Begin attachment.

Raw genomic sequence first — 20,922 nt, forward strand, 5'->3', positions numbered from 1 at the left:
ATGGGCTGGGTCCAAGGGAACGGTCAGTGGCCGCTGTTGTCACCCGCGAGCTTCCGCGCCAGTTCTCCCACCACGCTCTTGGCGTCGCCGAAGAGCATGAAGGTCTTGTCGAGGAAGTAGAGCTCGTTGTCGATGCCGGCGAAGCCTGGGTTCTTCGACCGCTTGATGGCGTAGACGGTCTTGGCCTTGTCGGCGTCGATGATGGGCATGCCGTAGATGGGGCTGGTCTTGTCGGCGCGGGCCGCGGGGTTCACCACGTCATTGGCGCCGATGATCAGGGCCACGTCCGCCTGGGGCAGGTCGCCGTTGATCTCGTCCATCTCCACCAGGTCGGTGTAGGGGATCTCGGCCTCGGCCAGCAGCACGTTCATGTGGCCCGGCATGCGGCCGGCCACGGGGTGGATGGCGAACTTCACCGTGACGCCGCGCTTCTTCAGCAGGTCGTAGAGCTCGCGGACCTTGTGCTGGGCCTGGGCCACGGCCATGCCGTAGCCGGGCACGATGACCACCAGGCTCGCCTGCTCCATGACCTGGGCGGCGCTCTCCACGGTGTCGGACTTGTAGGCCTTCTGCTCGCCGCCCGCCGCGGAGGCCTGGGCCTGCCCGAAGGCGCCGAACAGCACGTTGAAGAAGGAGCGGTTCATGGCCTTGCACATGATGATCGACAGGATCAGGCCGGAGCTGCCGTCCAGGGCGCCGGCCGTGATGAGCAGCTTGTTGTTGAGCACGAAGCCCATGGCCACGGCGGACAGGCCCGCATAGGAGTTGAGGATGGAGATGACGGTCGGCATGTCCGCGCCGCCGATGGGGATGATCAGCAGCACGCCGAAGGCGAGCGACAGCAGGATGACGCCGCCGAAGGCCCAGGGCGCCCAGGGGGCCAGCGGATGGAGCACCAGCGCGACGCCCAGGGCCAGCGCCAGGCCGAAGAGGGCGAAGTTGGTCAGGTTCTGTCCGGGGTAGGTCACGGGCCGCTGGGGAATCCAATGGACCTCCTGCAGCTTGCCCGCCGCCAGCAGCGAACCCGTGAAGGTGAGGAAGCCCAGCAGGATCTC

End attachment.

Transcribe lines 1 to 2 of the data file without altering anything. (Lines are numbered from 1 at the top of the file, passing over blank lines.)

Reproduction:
Raw genomic sequence first — 20,922 nt, forward strand, 5'->3', positions numbered from 1 at the left:
ATGGGCTGGGTCCAAGGGAACGGTCAGTGGCCGCTGTTGTCACCCGCGAGCTTCCGCGCCAGTTCTCCCACCACGCTCTTGGCGTCGCCGAAGAGCATGAAGGTCTTGTCGAGGAAGTAGAGCTCGTTGTCGATGCCGGCGAAGCCTGGGTTCTTCGACCGCTTGATGGCGTAGACGGTCTTGGCCTTGTCGGCGTCGATGATGGGCATGCCGTAGATGGGGCTGGTCTTGTCGGCGCGGGCCGCGGGGTTCACCACGTCATTGGCGCCGATGATCAGGGCCACGTCCGCCTGGGGCAGGTCGCCGTTGATCTCGTCCATCTCCACCAGGTCGGTGTAGGGGATCTCGGCCTCGGCCAGCAGCACGTTCATGTGGCCCGGCATGCGGCCGGCCACGGGGTGGATGGCGAACTTCACCGTGACGCCGCGCTTCTTCAGCAGGTCGTAGAGCTCGCGGACCTTGTGCTGGGCCTGGGCCACGGCCATGCCGTAGCCGGGCACGATGACCACCAGGCTCGCCTGCTCCATGACCTGGGCGGCGCTCTCCACGGTGTCGGACTTGTAGGCCTTCTGCTCGCCGCCCGCCGCGGAGGCCTGGGCCTGCCCGAAGGCGCCGAACAGCACGTTGAAGAAGGAGCGGTTCATGGCCTTGCACATGATGATCGACAGGATCAGGCCGGAGCTGCCGTCCAGGGCGCCGGCCGTGATGAGCAGCTTGTTGTTGAGCACGAAGCCCATGGCCACGGCGGACAGGCCCGCATAGGAGTTGAGGATGGAGATGACGGTCGGCATGTCCGCGCCGCCGATGGGGATGATCAGCAGCACGCCGAAGGCGAGCGACAGCAGGATGACGCCGCCGAAGGCCCAGGGCGCCCAGGGGGCCAGCGGATGGAGCACCAGCGCGACGCCCAGGGCCAGCGCCAGGCCGAAGAGGGCGAAGTTGGTCAGGTTCTGTCCGGGGTAGGTCACGGGCCGCTGGGGAATCCAATGGACCTCCTGCAGCTTGCCCGCCGCCAGCAGCGAACCCGTGAAGGTGAGGAAGCCCAGCAGGATCTC